To more specifically determine the role of MBL during B. burgdorferi s.l. infection, we compared B. burgdorferi survival in the murine host using MBL deficient C57BL/6 mice and WT C57BL/6 mice. Mice were infected subcutaneously with 106 B. burgdorferi N40 and after 14 days of infection B. burgdorferi infection in skin and disseminated organs was measured by quantitative Polymerase Chain Reaction (qPCR). In addition, we determined antibody responses against B. burgdorferi in serum. Interestingly, mice lacking MBL had significantly higher loads of B. burgdorferi in skin after 14 days (Fig. 2A). Furthermore, higher titers of anti-B. burgdorferi IgG and IgM were observed in serum of MBL deficient mice compared to WT mice (Fig. 2B). However, B. burgdorferi numbers in deeper tissue (heart, joint and bladder) were similar between both mouse strains (Fig. 2C). Culture of skin and bladder confirmed live spirochetes but showed no difference between WT and mice lacking MBL (Supplemental Table 1). To support these findings, we also challenged WT and MBL deficient mice with B. burgdorferi N40-infected I. scapularis nymphs in an independent experiment (Fig. 2D,E). There were no significant differences in post-feeding tick weights or B. burgdorferi burden in the ticks (data not shown). Interestingly, we again observed significantly higher loads of B. burgdorferi in MBL deficient mice at an early time point the tick bite site (Fig. 2D), but we did not find any differences in dissemination of B. burgdorferi to deeper tissue at a later time point between both mouse strains (Fig. 2E). Higher numbers of spirochetes, based on flaB/B-actin copies, were observed in mice infected by ticks compared to needle inoculation. We speculate this is because of a difference in viability and survival of B. burgdorferi spirochetes transmitted by ticks compared to B. burgdorferi spirochetes that have been grown in vitro in BSK medium. We also compared histological signs of inflammation in B. burgdorferi-infected organs in the mice infected by needle inoculation. Signs of arthritis were mild or absent and no differences between WT and MBL deficient mice were observed (data not shown). In contrast, all B. burgdorferi-infected mice developed carditis, but WT and MBL deficient mice had a similar score for inflammation (Fig. 2F,G). Control animals injected with PBS alone did not display carditis (Fig. S1).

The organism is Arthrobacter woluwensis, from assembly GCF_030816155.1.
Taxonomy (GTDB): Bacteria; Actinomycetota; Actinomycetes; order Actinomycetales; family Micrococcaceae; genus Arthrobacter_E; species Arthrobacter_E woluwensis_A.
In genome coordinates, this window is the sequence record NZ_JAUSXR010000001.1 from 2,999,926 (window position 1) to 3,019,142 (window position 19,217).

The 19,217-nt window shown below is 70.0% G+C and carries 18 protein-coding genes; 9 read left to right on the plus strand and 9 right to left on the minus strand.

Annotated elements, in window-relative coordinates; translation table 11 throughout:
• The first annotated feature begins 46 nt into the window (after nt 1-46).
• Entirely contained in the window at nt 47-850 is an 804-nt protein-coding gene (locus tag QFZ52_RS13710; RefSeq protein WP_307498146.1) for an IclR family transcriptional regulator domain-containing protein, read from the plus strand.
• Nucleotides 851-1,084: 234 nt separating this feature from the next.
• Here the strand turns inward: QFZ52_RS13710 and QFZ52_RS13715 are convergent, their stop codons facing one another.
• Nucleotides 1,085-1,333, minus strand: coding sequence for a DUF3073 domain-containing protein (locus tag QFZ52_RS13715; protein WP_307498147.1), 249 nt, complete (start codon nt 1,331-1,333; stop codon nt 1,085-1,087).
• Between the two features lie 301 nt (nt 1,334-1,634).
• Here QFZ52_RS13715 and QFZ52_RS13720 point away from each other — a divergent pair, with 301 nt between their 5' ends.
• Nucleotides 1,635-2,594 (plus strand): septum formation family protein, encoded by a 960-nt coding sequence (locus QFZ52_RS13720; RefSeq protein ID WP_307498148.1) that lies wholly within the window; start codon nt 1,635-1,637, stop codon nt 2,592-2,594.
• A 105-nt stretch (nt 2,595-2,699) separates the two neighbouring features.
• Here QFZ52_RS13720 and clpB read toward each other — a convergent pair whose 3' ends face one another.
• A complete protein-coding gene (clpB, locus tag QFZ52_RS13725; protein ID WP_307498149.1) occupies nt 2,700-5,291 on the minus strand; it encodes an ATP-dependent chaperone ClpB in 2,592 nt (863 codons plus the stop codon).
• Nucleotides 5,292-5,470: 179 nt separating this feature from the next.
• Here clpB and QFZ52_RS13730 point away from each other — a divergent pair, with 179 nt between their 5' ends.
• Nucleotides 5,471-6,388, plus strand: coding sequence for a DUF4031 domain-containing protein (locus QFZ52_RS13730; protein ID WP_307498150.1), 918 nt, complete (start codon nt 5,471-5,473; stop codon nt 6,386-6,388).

Figure 2